A Shrubbery of Unexpected Delights and Also Triffids,
This review is from: Weeds: The Story of Outlaw Plants (Paperback)
Weeds: How Vagabond Plants Gatecrashed Civilisation and Changed the Way We Think About Nature is a book stuffed to the gunwales with endlessly re-tellable stories and factlets. An excellent representative of Mabey's brilliant non-fiction output, the narrow remit of Weeds perfectly suits his skills as a writer of beautiful entertaining prose and as an unparallelled linker of apparently unrelated trifles. By turns witty, informative and dazzlingly well read, Mabey is the perfect companion for this cultural odyssey into the natural world.
Full disclosure: As a lazy and economically challenged gardener with a tendency to embrace the appearance of weeds in my patch (all that ground-cover reduces watering on hot days, attracts beneficial wildlife and fills in the gaps where the plant budget runs out... right?) I am naturally delighted by arguments in their favour. And make no mistake, this is a book which comes out cheering on the side of the thistles and the tares. Lovers of hoed bare soil between regimented clumps of begonias should look away, or at least attempt to approach with a (wide) open mind.
Weeds has the merit of being both refreshingly funny and charmingly enthusiastic about the characters (both human and plant) that fill its chapters. Organised around individual plants, although always prone to digression, the book is beautifully produced and illustrated. It's also the kind of book that frequently sends the reader scurrying to the internet or home library in search of illustrations of the plants referred to in the text or pursuing more elusive quarry: Janet Malcolm's burdock portraits or Simon Starling and his Island For Weeds.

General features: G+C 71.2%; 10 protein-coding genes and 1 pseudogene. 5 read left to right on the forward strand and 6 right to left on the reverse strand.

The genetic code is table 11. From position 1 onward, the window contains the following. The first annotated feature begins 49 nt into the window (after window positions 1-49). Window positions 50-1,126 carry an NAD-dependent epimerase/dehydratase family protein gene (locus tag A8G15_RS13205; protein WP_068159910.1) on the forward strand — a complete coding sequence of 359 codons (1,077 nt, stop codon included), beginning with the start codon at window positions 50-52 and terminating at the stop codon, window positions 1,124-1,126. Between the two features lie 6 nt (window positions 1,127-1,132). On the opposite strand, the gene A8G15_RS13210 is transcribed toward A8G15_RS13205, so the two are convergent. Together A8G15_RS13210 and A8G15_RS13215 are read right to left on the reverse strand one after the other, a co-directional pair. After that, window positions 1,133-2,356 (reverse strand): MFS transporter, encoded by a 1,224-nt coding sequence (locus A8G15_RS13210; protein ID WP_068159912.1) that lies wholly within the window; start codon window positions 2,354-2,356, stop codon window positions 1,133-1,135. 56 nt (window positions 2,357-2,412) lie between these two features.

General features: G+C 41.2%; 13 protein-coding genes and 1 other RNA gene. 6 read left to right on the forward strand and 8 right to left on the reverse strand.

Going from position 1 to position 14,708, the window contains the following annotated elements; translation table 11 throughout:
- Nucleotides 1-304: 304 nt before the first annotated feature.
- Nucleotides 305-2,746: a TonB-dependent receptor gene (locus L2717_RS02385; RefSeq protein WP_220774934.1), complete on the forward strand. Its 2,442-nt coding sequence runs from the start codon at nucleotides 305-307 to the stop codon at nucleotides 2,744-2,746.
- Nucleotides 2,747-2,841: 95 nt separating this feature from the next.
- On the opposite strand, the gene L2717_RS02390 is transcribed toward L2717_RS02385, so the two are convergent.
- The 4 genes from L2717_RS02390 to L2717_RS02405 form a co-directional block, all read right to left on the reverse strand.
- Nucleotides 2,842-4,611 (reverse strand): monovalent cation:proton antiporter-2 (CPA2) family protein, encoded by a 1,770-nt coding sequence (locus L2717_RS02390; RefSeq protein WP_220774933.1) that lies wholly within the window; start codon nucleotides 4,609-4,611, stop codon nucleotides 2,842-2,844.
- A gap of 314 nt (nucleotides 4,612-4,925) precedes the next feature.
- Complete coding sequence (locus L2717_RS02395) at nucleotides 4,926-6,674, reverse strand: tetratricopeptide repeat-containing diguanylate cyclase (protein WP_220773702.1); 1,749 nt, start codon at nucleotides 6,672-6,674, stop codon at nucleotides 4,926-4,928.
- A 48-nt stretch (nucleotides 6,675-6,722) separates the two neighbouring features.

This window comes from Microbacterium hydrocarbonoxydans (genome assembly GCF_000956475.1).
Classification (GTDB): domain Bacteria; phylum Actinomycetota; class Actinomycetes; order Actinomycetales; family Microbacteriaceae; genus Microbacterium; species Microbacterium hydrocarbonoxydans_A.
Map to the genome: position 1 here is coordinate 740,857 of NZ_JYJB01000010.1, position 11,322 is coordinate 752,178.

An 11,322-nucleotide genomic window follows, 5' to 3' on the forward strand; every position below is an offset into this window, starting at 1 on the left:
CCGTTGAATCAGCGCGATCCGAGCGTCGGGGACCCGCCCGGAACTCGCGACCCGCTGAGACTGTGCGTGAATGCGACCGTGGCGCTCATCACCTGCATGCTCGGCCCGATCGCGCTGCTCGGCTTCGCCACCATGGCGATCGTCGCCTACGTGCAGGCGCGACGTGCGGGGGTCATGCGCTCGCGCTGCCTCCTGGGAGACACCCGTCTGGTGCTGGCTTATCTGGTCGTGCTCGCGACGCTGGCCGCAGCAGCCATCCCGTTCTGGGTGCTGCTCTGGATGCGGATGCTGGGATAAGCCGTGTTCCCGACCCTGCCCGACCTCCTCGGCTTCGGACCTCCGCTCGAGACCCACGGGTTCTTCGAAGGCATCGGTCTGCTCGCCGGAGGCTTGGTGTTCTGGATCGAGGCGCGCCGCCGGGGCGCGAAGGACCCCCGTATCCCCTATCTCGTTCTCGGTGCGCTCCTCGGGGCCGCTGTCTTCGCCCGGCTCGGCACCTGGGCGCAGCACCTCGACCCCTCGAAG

As Mabey observes, the names of weeds have the character of found poetry: rosebay willowherb, scarlet pimpernel, green alkanet, fuller's teasel. In his monumental Flora Britannica he collected the common names of many of the British species of wayside plant; names that reflect historical uses and forgotten customs as well as the sense of place and familiarity created by a local weed population. Here he speaks of the fondness people feel even for invasive foreign plants such as Indian balsam (perhaps more commonly known as policeman's helmet) and quotes the lovely Ann Stevenson poem (Himalayan Balsam) likening the scent of the plant to that of "a girl's breath through lipstick".
As Mabey outlines in his opening chapter:
"How and why and where we classify plants as undesirable is part of the story of our ceaseless attempts to draw boundaries between nature and culture, wildness and domestication. And how intelligently and generously we draw those lines determines the character of most of the green surfaces of the planet."
Confidently covering the criss-crossing trails of botany, gardening, farming, art, religion and popular culture, Weeds opens up the paradox of our own attitudes to weeds while allowing the plants the dignity of their own eloquent histories. From Culpeper to Ruskin to John Wyndham, this is a smart, wise and fascinating look into a world both foreign and familiar.